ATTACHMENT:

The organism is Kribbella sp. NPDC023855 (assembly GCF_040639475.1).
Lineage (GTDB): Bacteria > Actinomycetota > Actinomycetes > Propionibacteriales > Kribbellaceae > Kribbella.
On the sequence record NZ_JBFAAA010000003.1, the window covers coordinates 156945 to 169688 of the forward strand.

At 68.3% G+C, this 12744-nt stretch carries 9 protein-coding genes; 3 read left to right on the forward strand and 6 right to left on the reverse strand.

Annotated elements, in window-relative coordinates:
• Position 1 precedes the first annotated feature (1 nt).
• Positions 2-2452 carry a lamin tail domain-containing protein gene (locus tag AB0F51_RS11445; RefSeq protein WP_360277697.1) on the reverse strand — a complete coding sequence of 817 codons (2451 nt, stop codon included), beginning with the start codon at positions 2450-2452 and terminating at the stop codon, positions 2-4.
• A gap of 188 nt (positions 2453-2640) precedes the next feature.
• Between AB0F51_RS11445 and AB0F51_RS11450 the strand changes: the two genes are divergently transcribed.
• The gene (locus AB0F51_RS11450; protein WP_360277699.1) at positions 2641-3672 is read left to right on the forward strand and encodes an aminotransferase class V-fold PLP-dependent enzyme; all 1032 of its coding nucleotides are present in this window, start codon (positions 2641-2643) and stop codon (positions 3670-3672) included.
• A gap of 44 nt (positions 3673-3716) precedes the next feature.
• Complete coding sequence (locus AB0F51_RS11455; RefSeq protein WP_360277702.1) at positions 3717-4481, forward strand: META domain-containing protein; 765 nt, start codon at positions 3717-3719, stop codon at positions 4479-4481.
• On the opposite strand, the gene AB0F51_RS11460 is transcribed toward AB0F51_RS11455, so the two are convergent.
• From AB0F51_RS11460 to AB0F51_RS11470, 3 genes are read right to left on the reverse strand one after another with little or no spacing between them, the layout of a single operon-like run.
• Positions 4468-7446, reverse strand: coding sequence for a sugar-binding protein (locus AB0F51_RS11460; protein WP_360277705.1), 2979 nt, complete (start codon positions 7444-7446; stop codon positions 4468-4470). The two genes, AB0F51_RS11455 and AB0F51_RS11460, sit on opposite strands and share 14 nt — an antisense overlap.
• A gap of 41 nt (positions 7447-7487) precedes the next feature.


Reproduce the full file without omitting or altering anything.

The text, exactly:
The organism is Kribbella sp. NPDC023855 (assembly GCF_040639475.1).
Lineage (GTDB): Bacteria > Actinomycetota > Actinomycetes > Propionibacteriales > Kribbellaceae > Kribbella.
On the sequence record NZ_JBFAAA010000003.1, the window covers coordinates 156945 to 169688 of the forward strand.

At 68.3% G+C, this 12744-nt stretch carries 9 protein-coding genes; 3 read left to right on the forward strand and 6 right to left on the reverse strand.

Annotated elements, in window-relative coordinates:
• Position 1 precedes the first annotated feature (1 nt).
• Positions 2-2452 carry a lamin tail domain-containing protein gene (locus tag AB0F51_RS11445; RefSeq protein WP_360277697.1) on the reverse strand — a complete coding sequence of 817 codons (2451 nt, stop codon included), beginning with the start codon at positions 2450-2452 and terminating at the stop codon, positions 2-4.
• A gap of 188 nt (positions 2453-2640) precedes the next feature.
• Between AB0F51_RS11445 and AB0F51_RS11450 the strand changes: the two genes are divergently transcribed.
• The gene (locus AB0F51_RS11450; protein WP_360277699.1) at positions 2641-3672 is read left to right on the forward strand and encodes an aminotransferase class V-fold PLP-dependent enzyme; all 1032 of its coding nucleotides are present in this window, start codon (positions 2641-2643) and stop codon (positions 3670-3672) included.
• A gap of 44 nt (positions 3673-3716) precedes the next feature.
• Complete coding sequence (locus AB0F51_RS11455; RefSeq protein WP_360277702.1) at positions 3717-4481, forward strand: META domain-containing protein; 765 nt, start codon at positions 3717-3719, stop codon at positions 4479-4481.
• On the opposite strand, the gene AB0F51_RS11460 is transcribed toward AB0F51_RS11455, so the two are convergent.
• From AB0F51_RS11460 to AB0F51_RS11470, 3 genes are read right to left on the reverse strand one after another with little or no spacing between them, the layout of a single operon-like run.
• Positions 4468-7446, reverse strand: coding sequence for a sugar-binding protein (locus AB0F51_RS11460; protein WP_360277705.1), 2979 nt, complete (start codon positions 7444-7446; stop codon positions 4468-4470). The two genes, AB0F51_RS11455 and AB0F51_RS11460, sit on opposite strands and share 14 nt — an antisense overlap.
• A gap of 41 nt (positions 7447-7487) precedes the next feature.